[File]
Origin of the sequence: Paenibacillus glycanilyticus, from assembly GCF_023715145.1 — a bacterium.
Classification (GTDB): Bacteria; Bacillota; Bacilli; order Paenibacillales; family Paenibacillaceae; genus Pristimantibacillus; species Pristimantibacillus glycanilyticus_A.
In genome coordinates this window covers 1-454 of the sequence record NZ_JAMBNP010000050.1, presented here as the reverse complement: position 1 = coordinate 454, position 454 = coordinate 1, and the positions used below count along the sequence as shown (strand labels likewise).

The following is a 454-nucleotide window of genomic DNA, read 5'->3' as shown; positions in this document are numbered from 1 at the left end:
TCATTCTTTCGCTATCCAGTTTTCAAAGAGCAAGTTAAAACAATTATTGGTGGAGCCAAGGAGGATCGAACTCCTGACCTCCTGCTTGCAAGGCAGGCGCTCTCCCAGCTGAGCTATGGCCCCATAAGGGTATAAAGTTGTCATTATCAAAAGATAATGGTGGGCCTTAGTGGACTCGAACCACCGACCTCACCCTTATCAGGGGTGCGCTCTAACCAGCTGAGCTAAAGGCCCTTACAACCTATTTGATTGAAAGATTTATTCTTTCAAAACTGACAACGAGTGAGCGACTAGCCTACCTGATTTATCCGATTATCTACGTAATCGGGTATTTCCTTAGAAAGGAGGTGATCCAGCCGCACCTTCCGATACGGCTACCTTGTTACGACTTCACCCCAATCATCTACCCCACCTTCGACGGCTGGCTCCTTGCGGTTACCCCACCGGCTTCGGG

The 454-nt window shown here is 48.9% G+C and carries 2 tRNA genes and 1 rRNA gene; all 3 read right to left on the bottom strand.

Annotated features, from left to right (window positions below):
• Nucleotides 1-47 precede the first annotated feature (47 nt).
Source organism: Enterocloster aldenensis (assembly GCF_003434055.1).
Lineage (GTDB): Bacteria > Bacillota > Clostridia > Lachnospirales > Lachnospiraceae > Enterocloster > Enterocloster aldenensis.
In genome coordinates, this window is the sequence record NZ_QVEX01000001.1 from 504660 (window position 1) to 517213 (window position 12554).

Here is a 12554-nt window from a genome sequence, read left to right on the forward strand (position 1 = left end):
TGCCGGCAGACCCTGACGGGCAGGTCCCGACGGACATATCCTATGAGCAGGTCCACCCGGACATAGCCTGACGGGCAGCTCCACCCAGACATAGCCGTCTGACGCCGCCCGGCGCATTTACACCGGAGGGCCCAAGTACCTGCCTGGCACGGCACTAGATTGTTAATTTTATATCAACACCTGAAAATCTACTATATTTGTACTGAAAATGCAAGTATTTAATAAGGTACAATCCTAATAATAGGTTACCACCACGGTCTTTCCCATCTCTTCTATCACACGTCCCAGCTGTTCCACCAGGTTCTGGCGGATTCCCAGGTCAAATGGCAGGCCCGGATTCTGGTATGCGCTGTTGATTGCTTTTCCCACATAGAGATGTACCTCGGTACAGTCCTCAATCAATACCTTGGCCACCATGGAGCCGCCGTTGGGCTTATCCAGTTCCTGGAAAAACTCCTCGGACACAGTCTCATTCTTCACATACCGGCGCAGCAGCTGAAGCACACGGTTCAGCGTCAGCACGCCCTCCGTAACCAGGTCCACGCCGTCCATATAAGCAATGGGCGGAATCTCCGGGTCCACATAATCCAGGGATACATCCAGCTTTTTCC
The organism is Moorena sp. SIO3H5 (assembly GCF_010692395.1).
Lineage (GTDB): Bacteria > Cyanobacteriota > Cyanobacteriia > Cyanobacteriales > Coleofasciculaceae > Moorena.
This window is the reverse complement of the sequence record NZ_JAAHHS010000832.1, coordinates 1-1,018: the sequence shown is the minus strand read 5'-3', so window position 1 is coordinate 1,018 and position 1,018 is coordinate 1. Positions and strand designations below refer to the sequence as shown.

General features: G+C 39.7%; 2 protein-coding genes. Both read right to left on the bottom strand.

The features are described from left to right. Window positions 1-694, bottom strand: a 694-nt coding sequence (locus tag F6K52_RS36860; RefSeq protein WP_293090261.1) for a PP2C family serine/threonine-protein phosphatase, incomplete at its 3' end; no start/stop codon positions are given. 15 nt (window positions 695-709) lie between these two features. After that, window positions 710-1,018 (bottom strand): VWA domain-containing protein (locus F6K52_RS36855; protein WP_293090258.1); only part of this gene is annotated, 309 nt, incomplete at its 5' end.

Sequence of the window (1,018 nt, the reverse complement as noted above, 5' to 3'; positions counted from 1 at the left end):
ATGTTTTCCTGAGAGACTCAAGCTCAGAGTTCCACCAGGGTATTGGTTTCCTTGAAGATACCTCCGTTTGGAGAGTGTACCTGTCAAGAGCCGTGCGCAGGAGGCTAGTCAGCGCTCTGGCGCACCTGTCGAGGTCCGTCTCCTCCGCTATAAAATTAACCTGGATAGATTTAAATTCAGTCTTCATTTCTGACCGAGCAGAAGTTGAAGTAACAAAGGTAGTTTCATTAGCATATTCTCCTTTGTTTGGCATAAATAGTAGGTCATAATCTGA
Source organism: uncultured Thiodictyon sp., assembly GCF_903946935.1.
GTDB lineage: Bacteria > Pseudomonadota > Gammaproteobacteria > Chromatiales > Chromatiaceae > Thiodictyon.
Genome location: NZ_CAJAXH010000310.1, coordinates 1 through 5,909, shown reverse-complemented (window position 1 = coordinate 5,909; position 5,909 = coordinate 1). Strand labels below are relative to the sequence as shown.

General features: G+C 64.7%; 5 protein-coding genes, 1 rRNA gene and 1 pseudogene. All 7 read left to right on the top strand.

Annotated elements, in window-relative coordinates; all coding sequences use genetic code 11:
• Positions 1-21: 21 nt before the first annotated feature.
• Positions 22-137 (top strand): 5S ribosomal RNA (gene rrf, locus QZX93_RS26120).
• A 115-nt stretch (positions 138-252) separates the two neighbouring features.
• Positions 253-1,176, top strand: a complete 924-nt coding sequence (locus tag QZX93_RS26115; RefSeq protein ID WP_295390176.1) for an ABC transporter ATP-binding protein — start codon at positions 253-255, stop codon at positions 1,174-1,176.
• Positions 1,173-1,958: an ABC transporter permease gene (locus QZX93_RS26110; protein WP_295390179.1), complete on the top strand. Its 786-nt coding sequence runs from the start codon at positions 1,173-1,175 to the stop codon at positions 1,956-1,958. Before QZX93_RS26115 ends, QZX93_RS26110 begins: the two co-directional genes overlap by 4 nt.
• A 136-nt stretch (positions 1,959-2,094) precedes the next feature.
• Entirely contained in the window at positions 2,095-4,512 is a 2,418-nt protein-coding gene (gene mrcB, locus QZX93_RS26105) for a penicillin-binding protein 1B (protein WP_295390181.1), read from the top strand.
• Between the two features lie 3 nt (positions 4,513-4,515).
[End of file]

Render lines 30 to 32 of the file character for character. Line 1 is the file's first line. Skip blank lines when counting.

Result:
• Positions 1,173-1,958: an ABC transporter permease gene (locus QZX93_RS26110; protein WP_295390179.1), complete on the top strand. Its 786-nt coding sequence runs from the start codon at positions 1,173-1,175 to the stop codon at positions 1,956-1,958. Before QZX93_RS26115 ends, QZX93_RS26110 begins: the two co-directional genes overlap by 4 nt.
• A 136-nt stretch (positions 1,959-2,094) precedes the next feature.
• Entirely contained in the window at positions 2,095-4,512 is a 2,418-nt protein-coding gene (gene mrcB, locus QZX93_RS26105) for a penicillin-binding protein 1B (protein WP_295390181.1), read from the top strand.